38

Related to this answer,

If I truly do want to "Fire and Forget" a method that does return a task, and (for simplicity) let's assume that the method isn't expected to throw any exceptions. I can use the extension method listed in the answer:

public static void Forget(this Task task)
{
}

Using this approach, if there are bugs in action of the Task that cause an exception to be thrown then when the unexpected exception is thrown, the exception will be swallowed and go unnoticed.

Question: Wouldn't it be more appropriate in this scenario for the extension method to be of the form:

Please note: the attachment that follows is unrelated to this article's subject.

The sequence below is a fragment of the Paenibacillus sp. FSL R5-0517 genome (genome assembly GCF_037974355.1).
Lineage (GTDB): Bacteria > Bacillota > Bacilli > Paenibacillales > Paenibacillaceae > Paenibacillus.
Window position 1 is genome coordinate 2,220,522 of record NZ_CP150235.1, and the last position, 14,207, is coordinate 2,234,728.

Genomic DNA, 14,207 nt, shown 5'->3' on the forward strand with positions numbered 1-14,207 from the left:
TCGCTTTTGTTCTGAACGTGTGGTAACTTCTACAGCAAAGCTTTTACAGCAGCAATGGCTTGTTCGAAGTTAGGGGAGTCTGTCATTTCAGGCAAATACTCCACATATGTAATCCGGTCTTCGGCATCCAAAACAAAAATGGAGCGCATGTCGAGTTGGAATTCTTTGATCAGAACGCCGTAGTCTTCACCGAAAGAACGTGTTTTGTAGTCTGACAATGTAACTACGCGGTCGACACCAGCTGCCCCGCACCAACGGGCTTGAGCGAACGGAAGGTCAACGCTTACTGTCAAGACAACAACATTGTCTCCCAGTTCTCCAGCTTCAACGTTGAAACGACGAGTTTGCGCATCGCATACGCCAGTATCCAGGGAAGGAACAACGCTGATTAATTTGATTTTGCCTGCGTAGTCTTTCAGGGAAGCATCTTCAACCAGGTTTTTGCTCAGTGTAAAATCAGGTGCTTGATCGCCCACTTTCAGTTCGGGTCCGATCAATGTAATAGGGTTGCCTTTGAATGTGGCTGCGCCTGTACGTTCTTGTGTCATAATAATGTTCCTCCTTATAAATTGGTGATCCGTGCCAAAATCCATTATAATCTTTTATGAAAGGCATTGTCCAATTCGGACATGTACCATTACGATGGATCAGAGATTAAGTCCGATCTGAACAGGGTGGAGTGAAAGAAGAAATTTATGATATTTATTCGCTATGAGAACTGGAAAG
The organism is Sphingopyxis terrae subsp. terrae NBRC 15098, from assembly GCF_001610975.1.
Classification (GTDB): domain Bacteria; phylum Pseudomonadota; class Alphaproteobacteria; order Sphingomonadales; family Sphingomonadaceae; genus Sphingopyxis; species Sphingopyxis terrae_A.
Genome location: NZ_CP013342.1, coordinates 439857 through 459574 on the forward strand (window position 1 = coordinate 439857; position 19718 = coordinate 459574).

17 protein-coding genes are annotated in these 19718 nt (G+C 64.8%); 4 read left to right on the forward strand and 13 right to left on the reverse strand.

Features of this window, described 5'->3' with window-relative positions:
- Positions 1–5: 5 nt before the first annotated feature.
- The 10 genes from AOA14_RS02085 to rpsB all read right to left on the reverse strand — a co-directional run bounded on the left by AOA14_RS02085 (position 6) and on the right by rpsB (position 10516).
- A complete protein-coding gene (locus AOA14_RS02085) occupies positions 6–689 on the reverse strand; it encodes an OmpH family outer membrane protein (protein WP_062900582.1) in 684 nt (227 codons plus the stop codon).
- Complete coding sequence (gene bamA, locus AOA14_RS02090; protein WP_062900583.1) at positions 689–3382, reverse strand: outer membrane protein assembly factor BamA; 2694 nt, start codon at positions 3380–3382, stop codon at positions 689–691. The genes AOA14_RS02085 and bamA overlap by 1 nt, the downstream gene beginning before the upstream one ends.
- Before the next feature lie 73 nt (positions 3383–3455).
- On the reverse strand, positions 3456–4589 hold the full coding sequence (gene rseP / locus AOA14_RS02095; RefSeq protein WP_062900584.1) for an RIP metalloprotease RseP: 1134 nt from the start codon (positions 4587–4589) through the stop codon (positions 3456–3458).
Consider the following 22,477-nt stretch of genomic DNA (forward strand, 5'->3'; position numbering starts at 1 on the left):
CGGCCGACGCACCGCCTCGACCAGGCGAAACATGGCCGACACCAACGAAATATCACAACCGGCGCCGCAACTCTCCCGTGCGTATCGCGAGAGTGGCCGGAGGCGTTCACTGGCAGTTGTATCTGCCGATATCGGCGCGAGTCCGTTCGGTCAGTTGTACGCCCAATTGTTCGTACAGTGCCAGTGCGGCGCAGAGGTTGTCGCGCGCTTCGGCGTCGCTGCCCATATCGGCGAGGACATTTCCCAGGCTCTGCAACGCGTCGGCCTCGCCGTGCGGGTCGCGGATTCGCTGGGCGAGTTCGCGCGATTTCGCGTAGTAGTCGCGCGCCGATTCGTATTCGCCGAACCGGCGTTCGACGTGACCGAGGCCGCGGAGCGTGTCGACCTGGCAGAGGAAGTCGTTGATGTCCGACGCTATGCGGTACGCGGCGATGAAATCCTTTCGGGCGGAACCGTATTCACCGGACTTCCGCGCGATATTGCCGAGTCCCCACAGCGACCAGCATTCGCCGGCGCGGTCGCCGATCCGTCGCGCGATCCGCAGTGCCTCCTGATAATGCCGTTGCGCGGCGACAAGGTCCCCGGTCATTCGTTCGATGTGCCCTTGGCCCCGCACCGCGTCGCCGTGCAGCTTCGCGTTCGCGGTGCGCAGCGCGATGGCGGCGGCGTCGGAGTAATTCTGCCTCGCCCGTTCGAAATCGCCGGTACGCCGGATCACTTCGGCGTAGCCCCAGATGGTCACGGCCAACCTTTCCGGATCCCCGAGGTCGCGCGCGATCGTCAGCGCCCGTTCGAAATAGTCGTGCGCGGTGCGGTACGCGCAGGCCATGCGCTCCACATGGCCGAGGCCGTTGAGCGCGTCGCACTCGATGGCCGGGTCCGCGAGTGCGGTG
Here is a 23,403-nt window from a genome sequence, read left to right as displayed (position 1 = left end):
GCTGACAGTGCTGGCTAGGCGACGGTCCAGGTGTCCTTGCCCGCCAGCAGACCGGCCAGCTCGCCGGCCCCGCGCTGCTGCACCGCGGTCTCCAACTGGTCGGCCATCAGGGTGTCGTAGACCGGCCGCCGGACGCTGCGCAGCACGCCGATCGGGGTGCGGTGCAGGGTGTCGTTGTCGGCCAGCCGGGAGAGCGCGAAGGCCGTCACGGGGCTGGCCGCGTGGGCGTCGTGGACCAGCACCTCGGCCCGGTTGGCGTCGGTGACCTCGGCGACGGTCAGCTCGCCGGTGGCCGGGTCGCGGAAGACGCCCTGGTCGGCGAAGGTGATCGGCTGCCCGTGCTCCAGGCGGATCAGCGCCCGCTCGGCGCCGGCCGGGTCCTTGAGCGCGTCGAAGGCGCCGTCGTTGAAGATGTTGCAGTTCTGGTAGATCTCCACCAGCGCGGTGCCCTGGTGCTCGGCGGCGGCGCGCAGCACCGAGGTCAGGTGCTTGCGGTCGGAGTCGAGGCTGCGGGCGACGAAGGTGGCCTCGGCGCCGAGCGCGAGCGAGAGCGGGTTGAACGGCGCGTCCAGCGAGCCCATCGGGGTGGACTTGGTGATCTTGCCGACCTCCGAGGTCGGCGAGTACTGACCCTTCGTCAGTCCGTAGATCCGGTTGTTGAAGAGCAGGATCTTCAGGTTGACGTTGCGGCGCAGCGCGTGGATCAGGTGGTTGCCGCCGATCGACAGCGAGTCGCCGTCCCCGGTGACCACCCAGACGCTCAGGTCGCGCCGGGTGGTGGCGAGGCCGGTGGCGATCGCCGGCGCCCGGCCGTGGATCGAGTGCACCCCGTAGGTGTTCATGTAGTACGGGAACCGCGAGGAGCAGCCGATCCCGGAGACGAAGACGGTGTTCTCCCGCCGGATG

public static async void Forget(this Task task)
{
    await task;
}

So that programming errors throw an exception and get escalated (usually bringing down the process).

In the case of a method with expected (and ignorable) exceptions, the method would need to become more elaborate (as an aside, any suggestions on how to construct a version of this method that would take a list of acceptable and ignorable exception types?)

45

It depends on the semantics you want. If you want to ensure exceptions are noticed, then yes, you could await the task. But in that case it's not truly "fire and forget".

A true "fire and forget" - in the sense that you don't care about when it completes or whether it completes successfully or with error - is extremely rare.

Edit:

For handling exceptions:

public static async void Forget(this Task task, params Type[] acceptableExceptions)
{
  try
  {
    await task.ConfigureAwait(false);
  }
  catch (Exception ex)